Of course, the more places Europe has, the more chance England have of getting through, so I’ve a vested interest in saying this. But, frankly, if they really are one of about five teams who have a chance to win the World Cup as Eriksson claims, they shouldn’t need any of this best-second-placed-team bollocks anyway. They should be one of the few teams who don’t have to sweat over qualification. Yet somehow we always do. Funny, that.

Saturday, September 24, 2005

Ah, the romance of the League Cup. Third-tier clubs preparing for money-spinning Tuesday-night trips to Charlton Athletic. Eager youngsters waiting up for the highlights programme at 11:50 (assuming there is a highlights programme). Arsenal coming in at the third round, fielding a team of French 16-year-olds, none of whom wears a squad number lower than 40, and immediately crashing out to the resounding silence of nobody giving a toss, least of all Arsene Wenger.

All right, so nobody has ever described the League Cup as romantic. Ever. For some reason the FA Cup is the only English football tournament to be designated as romantic. (Come to think of it, you rarely hear of ‘the romance of the UEFA Cup’ either.) And it often feels as though the axe, if not hanging directly over the League Cup, has had strings attached to it should it be necessary to hang it over the League Cup at short notice.

I’m very strongly in favour of keeping it, which is partly because I’m a 26-year-old Aston Villa fan and it’s the only thing I can remember us ever having won. (Twice. And if we hadn’t won it in 1994, Man Utd would be the only team to have won the English domestic treble and would still be going on about it to this day, so be grateful.) But in an environment where some clubs expect to win something every year, it seems foolhardy to do away with a piece of silverware.

The problem is that the League Cup seems almost ‘not to count’ as far as the big boys are concerned. A few years ago, when it was the only prize Man Utd managed to score that season, it might as well have been a giant copper plaque with the words ‘ALSO-RANS’ ornately engraved into it. The only value of the League Cup is as part of a set. Having it on its own is like owning a statuette of George Harrison when you actually wanted all four Beatles, and not really being sure where to put it.

Quite how this happened, or how it can be reversed, I’m not entirely sure, but blaming commercial television and the Champions League has served me well so far so I don’t see any reason to change my tune now. It’s notable that the League Cup final is now the only top-flight tournament final that isn’t broadcast on free-to-air television. The match is not, therefore, the talking point that it should be: this is partly ITV’s fault for making a hash of its bold new age of digital football coverage.

However, I feel that the Champions League is the more significant factor. (The generally detrimental effect of the Champions League on football is a subject I’ll probably return to with punishing regularity this season, and expand on my views in a later column. Just remember: it’s not a league and more than half the teams in it aren’t champions.) With the first few months of the season now packed with European fixtures thanks to the introduction of a group stage to the European Cup, Man Utd and Arsenal have become irritable with the extra fixtures.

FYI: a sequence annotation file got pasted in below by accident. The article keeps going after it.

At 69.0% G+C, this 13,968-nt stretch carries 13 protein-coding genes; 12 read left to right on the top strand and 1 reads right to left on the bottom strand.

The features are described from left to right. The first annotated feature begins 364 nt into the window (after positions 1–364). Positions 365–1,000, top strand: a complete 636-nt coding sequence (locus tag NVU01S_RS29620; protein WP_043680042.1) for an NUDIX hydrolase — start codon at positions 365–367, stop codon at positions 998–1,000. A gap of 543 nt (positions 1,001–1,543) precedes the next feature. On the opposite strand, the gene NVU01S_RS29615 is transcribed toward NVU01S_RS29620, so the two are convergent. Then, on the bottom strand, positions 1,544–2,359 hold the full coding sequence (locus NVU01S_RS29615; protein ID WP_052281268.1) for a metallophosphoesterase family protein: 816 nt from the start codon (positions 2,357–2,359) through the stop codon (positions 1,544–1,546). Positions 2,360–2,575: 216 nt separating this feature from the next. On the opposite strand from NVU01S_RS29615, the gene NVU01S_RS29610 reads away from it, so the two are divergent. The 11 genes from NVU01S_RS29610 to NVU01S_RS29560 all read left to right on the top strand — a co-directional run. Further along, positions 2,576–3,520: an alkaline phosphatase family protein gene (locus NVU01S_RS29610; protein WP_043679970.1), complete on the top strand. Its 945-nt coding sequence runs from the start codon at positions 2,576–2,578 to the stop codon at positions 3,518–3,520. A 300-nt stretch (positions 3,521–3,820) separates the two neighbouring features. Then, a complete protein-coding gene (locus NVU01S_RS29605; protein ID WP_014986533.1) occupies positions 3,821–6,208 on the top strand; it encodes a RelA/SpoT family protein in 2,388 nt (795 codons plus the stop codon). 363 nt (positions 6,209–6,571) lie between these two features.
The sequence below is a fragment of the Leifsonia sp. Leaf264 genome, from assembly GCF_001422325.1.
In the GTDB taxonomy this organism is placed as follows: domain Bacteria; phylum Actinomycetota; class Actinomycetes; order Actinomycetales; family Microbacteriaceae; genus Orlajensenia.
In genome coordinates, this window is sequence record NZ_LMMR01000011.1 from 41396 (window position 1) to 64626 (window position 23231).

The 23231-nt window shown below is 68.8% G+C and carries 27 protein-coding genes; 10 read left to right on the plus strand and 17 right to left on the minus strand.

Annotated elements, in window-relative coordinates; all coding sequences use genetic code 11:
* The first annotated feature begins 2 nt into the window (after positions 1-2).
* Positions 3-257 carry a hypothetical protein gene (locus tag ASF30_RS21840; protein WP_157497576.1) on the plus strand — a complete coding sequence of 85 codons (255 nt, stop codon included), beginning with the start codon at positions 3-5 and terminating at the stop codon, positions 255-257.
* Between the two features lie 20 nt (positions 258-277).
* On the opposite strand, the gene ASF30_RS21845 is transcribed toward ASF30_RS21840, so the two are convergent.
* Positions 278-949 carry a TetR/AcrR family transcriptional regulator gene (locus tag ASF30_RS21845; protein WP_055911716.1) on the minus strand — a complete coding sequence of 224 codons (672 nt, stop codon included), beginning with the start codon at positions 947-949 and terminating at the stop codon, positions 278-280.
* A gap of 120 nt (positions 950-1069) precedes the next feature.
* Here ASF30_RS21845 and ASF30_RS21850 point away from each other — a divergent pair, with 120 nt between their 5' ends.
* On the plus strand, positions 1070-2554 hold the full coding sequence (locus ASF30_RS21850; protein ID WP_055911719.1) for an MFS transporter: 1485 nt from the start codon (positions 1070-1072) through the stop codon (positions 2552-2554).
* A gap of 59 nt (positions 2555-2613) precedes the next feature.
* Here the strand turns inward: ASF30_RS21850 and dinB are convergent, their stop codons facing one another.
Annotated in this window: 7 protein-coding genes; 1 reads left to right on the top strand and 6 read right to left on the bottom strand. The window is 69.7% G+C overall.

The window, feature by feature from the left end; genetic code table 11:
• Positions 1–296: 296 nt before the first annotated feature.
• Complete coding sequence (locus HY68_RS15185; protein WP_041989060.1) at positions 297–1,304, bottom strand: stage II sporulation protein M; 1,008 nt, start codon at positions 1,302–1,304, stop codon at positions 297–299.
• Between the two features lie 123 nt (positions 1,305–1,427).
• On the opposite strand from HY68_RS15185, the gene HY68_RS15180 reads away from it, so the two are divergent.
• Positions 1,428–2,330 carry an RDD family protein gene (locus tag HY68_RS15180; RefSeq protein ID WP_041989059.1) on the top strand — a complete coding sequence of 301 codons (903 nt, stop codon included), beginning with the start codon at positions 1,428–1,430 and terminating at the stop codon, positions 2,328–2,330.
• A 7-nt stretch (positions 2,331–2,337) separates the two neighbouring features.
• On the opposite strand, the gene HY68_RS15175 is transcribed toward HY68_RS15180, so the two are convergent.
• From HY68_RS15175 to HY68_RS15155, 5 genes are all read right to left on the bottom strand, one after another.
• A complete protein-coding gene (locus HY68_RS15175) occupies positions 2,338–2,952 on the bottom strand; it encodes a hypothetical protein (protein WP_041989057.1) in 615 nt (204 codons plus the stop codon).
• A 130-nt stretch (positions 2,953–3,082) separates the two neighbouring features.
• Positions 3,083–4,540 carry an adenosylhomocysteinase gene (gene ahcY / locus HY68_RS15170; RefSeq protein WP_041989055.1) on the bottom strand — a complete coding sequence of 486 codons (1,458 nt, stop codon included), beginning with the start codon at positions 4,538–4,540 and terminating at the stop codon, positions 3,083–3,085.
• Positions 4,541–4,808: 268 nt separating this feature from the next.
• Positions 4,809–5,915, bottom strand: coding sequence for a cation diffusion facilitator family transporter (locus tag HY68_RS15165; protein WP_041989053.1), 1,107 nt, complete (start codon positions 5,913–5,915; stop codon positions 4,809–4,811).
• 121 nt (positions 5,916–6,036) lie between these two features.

This is, frankly, pretty goddamned rich when those clubs are the ones with the depth of squad to cope with a packed fixture list. It’s also yet another example of big clubs failing to look out for the little guys – one of the reasons why the League Cup exists at all is to give lower-division clubs their own lucrative ties. The FA, clearly afraid that if the big clubs drop out of the tournament altogether then it’ll go the way of the Zenith Data Systems Cup, has already tried to assist by stripping the early rounds of their second legs and allowing teams involved in Europe to sit out until round three. (This year Newcastle have been given a bye too, presumably to rest their weary legs after their gruelling second-round exit from the Intertoto Cup.)

Still, if the likes of Chelsea and Liverpool take the League Cup as seriously as they did last year then it could still be a good tournament. And a number of Premiership sides were caught napping this week by lower-division teams and were obviously not chuffed to have been embarrassed, which is a good sign: as anybody who saw Man City’s risible penalty shoot-out performance on can confirm, the League Cup may not be romantic but it can be comedy.

Monday, August 15, 2005

During the close season (how long was it this year? Sixteen days? Something like that) I’d almost managed to forget about Mark Lawrenson entirely. He’d drifted out of my consciousness and my world was very marginally better for it. His return to the punditry fray now means more of my waking hours are taken up wondering precisely who, if anybody, finds their enjoyment of televised football enhanced by his presence. This annoys me, as I have better things to do with my time: I’ve just bought Tony Hawk’s Underground 2.

Good football pundits fall into two categories: strong personalities and sharp analysis. An example of the former would be Ian Wright, whilst the latter might be represented by Gordon Strachan. There are even those who can straddle both categories like a punditry colossus, like Martin O’Neill (let’s hope he can find time to do a few shifts at the Beeb during his current sabbatical).

In personality terms, Lawrenson is a thin grey spectre of light misery. He’s unremittingly uncharitable: I’ve never really forgiven him for writing off Villa’s 1998/9 title challenge quite so easily (I never really believed we’d stick it out either, but it was as if he didn’t even consider it possible). This is hardly a contrast to Alan ‘you’ll never win anything with kids’ Hansen, who is more than dour enough for both of them and much more astute (it remains a joy to watch him pull apart a poor defensive performance).